Stoic Meditations

Occasional reflections on the wisdom of Ancient Greek and Roman philosophers with Prof. Massimo Pigliucci. Complete index by author and source at https://figsinwinter.blog/stoic-podcast/. (cover art by Marek Škrabák; original music by Ian Jolin-Rasmussen).

https://massimopigliucci.wordpress.com

Eine durchschnittliche Folge dieses Podcasts dauert 2m. Bisher sind 886 Folge(n) erschienen. Dieser Podcast erscheint täglich.

Gesamtlänge aller Episoden: 1 day 14 hours 5 minutes

subscribe
share





On exile and cosmopolitanism


Cicero explains why being sent out of one's country is not a hardship worth worrying about, and tells us that Socrates regarded the whole world as his country.


share







   3m
 
 

884. The time Plato almost lost his life


Cicero tells us about a letter written by Plato during his stint in Syracuse, explaining why temperance is the most fundamental of the four cardinal virtues.


share







   2m
 
 

883. On walking before dinner


They relate, too, of Socrates, that, once when he was walking very fast till the evening, on his being asked why he did so, his reply was that he was purchasing an appetite by walking, that he might sup the better.


share







   2m
 
 

882. Socrates the non-consumerist


Socrates, when on one occasion he saw a great quantity of gold and silver carried in a procession, cried out, “How many things are there which I do not want!”


share







   2m
 
 

881. Three kinds of goods


There are three kinds of goods: the greatest being those of the mind; the next best those of the body; the third are external goods, as the Peripatetics call them, and the Old Academics differ very little from them.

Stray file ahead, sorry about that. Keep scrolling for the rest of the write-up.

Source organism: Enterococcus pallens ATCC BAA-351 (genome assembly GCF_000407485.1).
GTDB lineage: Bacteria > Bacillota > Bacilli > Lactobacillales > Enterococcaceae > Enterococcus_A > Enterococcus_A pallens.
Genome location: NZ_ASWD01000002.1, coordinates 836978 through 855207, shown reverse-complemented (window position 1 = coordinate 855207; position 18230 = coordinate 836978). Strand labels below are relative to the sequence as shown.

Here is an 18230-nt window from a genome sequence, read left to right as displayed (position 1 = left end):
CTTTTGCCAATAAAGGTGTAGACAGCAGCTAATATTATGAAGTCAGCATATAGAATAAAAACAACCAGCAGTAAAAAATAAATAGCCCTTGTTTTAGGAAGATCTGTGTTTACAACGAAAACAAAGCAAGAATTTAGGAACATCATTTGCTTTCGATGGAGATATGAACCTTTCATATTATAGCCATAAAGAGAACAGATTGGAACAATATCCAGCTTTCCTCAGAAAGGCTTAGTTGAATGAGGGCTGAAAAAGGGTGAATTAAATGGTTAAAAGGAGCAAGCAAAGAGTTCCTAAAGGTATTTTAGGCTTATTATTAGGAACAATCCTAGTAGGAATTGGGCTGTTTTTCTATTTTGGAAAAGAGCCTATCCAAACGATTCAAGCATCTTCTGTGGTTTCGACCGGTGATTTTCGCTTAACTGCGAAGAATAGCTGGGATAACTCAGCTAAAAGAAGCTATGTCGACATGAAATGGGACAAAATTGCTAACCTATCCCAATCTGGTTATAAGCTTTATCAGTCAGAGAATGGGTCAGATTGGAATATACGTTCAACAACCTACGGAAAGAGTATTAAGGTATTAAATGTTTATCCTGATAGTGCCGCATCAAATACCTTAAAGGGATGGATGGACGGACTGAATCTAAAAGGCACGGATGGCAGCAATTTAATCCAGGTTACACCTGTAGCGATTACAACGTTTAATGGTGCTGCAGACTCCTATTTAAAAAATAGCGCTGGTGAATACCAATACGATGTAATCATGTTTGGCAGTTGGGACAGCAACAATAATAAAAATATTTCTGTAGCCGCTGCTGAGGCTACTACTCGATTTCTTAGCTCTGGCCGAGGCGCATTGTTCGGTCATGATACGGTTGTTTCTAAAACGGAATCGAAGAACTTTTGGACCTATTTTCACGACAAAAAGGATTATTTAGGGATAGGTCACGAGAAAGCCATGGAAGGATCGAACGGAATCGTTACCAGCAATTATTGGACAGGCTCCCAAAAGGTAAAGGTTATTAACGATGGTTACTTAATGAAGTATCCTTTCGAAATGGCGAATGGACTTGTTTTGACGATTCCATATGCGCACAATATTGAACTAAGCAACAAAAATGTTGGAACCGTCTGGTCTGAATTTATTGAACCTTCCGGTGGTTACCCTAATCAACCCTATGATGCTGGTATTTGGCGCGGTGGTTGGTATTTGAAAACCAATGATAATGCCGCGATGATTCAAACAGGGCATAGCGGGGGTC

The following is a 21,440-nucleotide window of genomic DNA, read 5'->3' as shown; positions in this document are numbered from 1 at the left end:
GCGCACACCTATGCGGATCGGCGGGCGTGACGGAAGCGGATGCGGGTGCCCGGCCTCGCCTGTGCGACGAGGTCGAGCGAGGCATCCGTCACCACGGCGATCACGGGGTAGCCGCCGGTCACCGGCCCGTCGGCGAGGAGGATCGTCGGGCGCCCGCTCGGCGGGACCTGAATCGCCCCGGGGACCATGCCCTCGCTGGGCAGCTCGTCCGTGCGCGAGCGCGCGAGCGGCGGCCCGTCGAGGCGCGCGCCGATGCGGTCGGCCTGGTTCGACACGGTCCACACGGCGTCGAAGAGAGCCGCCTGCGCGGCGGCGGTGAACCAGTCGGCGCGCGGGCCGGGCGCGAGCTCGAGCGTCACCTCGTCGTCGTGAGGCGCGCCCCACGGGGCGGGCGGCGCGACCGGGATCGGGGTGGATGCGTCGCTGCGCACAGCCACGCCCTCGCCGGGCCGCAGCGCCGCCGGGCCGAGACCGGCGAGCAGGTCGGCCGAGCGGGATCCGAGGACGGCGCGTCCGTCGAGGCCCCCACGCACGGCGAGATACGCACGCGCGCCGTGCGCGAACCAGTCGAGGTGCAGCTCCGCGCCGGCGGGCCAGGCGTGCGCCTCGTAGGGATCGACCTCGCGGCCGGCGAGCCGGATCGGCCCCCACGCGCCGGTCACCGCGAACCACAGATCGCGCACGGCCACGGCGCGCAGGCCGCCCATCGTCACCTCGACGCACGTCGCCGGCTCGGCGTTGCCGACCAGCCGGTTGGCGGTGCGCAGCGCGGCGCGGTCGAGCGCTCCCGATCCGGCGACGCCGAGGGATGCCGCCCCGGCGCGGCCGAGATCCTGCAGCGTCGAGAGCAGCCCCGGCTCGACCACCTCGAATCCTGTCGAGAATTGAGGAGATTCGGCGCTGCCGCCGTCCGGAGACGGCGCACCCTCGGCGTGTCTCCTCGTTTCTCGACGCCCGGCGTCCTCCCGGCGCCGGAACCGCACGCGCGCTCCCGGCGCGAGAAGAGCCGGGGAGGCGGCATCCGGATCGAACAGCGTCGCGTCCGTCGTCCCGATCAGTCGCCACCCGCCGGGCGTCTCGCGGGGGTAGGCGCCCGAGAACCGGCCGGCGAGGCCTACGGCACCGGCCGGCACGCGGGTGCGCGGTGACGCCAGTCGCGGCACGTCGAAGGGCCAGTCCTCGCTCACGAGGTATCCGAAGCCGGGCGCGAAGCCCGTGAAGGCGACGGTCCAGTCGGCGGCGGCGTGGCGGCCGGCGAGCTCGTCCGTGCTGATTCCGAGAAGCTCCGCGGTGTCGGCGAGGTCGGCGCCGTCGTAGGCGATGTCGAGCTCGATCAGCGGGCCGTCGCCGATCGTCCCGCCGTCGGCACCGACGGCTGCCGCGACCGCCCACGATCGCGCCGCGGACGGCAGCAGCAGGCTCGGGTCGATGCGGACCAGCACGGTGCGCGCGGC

share







   2m
 
 

880. Many schools, many takes


Cicero gives us a rundown of the major Hellenistic schools, which differed in the way they understood eudaimonia, the life worth living.


share







   3m
 
 

879. The philosophical problem with pain


Shall virtue, then, yield to pain? Shall the happy life of a wise person succumb to it? Good Gods! How base would this be! Spartan boys will bear to have their bodies torn by rods without uttering a groan.


share







   2m
 
 

878. Damocles' sword and the nature of happiness


Cicero tells the famous story of Dionysius, the tyrant of Syracuse, and one of his flatterers, Damocles, who learns the hard way that what may look like a happy life is actually nothing of the sort.


share







   3m
 
 

877. An argument in favor of virtue as guarantor of a happy life


Cicero makes one of a number of arguments for why virtue is the only guarantor of a happy life. Let's examine the validity of the argument's structure and the soundness of its premises.


share







   3m
 
 

876. How to evaluate philosophical systems


We are not, therefore, to form our judgment of philosophers from detached sentences, but from their consistency with themselves, and their ordinary manner of talking.


share







   2m